Evan’s job is to help people die.
Evan is a nurse – a suicide assistant. His job is legal – just. He’s the one at the hospital who hands out the last drink to those who ask for it.
Evan’s friends don’t know what he does during the day. His mother, Viv, doesn’t know what he’s up to at night. And his supervisor suspects there may be trouble ahead.
As he helps one patient after another die, Evan pushes against the limits of the law – and his own morality. And with Viv increasingly unwell, his love life complicated, to say the least, Evan begins to wonder who might be there for him, when the time comes.
From an award-winning author, The Easy Way Out is a brilliantly funny and exquisitely sad novel that gets to the heart of one of the most difficult questions each of us may face: would you help someone die?
The right to die. An emotive subject, and one that some people seem to struggle with. I fully support a person’s right to die at a time and using a method of their choosing. I find our current practice of desperately trying to keep people alive quite, to be frank, barbaric. Quality of life should be the main consideration when discussing euthanasia.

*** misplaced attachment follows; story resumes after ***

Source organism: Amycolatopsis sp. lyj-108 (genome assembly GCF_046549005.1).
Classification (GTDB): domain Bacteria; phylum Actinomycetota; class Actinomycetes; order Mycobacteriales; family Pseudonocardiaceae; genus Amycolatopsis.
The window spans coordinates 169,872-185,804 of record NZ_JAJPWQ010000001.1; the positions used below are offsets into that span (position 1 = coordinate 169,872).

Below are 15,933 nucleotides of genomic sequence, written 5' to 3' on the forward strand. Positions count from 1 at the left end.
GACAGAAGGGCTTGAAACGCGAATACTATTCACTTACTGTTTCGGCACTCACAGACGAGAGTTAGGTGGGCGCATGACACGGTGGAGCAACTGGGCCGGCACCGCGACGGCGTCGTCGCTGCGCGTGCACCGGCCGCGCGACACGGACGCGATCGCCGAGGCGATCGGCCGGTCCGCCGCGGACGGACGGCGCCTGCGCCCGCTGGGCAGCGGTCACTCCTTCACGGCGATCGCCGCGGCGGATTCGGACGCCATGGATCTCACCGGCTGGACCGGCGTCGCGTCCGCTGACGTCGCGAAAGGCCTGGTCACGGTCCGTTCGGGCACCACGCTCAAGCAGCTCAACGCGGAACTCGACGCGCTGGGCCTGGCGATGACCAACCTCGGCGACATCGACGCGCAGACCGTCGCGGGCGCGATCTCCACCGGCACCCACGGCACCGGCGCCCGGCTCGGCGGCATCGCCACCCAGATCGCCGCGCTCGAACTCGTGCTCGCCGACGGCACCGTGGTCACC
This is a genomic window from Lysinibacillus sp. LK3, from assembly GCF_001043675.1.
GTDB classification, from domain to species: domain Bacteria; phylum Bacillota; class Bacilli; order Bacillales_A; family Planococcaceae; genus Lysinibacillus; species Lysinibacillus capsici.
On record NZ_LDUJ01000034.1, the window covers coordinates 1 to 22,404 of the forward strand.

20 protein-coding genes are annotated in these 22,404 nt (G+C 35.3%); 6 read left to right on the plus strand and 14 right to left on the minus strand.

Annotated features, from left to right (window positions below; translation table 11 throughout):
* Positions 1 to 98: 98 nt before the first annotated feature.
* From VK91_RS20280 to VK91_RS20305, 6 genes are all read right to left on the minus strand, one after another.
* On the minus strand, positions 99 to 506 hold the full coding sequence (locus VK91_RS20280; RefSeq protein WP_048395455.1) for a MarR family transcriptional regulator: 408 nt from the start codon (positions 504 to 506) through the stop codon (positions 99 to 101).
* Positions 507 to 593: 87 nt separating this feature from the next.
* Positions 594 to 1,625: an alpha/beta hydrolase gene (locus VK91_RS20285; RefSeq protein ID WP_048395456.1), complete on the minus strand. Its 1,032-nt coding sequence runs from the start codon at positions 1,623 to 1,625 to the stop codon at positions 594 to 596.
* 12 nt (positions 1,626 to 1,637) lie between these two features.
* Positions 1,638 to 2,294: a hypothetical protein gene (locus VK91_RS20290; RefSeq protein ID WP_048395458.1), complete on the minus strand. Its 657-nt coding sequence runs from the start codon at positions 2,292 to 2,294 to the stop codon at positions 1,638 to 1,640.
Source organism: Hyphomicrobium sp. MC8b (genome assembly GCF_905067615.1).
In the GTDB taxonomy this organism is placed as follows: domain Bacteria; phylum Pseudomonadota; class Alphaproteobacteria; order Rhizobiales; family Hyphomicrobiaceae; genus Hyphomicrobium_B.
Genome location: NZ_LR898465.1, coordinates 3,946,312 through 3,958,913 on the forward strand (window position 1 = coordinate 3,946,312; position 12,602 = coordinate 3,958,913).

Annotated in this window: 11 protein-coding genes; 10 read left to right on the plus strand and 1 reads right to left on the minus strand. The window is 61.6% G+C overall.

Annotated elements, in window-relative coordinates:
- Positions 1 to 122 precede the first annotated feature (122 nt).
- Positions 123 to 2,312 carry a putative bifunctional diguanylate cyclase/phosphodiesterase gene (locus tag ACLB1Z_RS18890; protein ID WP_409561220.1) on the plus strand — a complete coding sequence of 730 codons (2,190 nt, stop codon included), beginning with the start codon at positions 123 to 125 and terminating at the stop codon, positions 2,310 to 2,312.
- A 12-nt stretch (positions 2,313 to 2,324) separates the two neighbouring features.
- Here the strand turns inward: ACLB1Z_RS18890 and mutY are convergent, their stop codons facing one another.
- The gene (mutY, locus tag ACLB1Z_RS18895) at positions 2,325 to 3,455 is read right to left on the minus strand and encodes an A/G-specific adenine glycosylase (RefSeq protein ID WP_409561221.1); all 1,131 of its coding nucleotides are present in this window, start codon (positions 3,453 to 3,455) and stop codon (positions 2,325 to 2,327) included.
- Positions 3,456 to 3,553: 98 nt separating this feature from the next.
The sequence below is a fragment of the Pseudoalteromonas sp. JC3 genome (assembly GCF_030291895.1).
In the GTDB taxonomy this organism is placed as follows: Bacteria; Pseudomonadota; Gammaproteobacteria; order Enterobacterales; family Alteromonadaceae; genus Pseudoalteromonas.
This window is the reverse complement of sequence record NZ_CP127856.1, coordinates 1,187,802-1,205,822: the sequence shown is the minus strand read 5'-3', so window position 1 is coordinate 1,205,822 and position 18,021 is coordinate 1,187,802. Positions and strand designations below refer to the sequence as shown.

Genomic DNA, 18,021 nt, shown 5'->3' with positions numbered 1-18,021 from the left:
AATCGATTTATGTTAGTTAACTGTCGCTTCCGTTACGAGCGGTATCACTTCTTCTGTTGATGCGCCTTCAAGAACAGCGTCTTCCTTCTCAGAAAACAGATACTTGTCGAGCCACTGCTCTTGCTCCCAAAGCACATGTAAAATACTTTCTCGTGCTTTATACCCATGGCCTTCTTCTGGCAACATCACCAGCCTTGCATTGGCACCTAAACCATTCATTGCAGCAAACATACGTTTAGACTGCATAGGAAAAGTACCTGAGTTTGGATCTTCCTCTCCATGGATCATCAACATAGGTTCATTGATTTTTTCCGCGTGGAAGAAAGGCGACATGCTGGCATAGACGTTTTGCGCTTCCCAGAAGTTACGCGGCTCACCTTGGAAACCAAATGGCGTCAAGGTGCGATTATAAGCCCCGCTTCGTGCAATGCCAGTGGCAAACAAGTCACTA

Our narrator, Evan, is thrown into a role as an assistant. He fumbles his way through the first assisted suicide, leading the reader to cringe throughout much of the first section of the book. His relationship with his mother, Viv, is a strange one, a constant game of tug of war. Viv has Parkinson’s, and is an excellent depiction of someone who is chronically, rather than terminally, ill. My illness won’t necessarily kill me, but it impacts my life in such a way that many healthy people don’t understand. Amsterdam understands, and shows this through Viv and her struggle towards being dependent on her son and others.
Evan’s sexuality shouldn’t bother anyone in this day and age, but the sex scenes can be quite graphic, which I’m not particularly fond of as a rule, but it does lend the story a raw, emotional feel. Evan is gay and involved in open relationships, taking what he needs and giving in return, but never allowing himself to love or be loved.
The writing is entertaining and playful, light despite the darker theme. Amsterdam is thoughtful and tender, but doesn’t hold back with the harsher details. He describes a reality of suffering, one that might offend some, and so it should. Leaving people to suffer and take a long time to die is not civilised, and it amazes me that we still adhere to this practice. It’s past time that more countries approached death in a more sensible, caring manner.
The Easy Way Out isn’t just an exploration of euthanasia and someone’s right to die, but also a meditation on life. It asks deeper questions, brings deeper thoughts to the surface. It forces you to examine your beliefs, and why you hold them. Why do we play? Evan asks himself. Why indeed.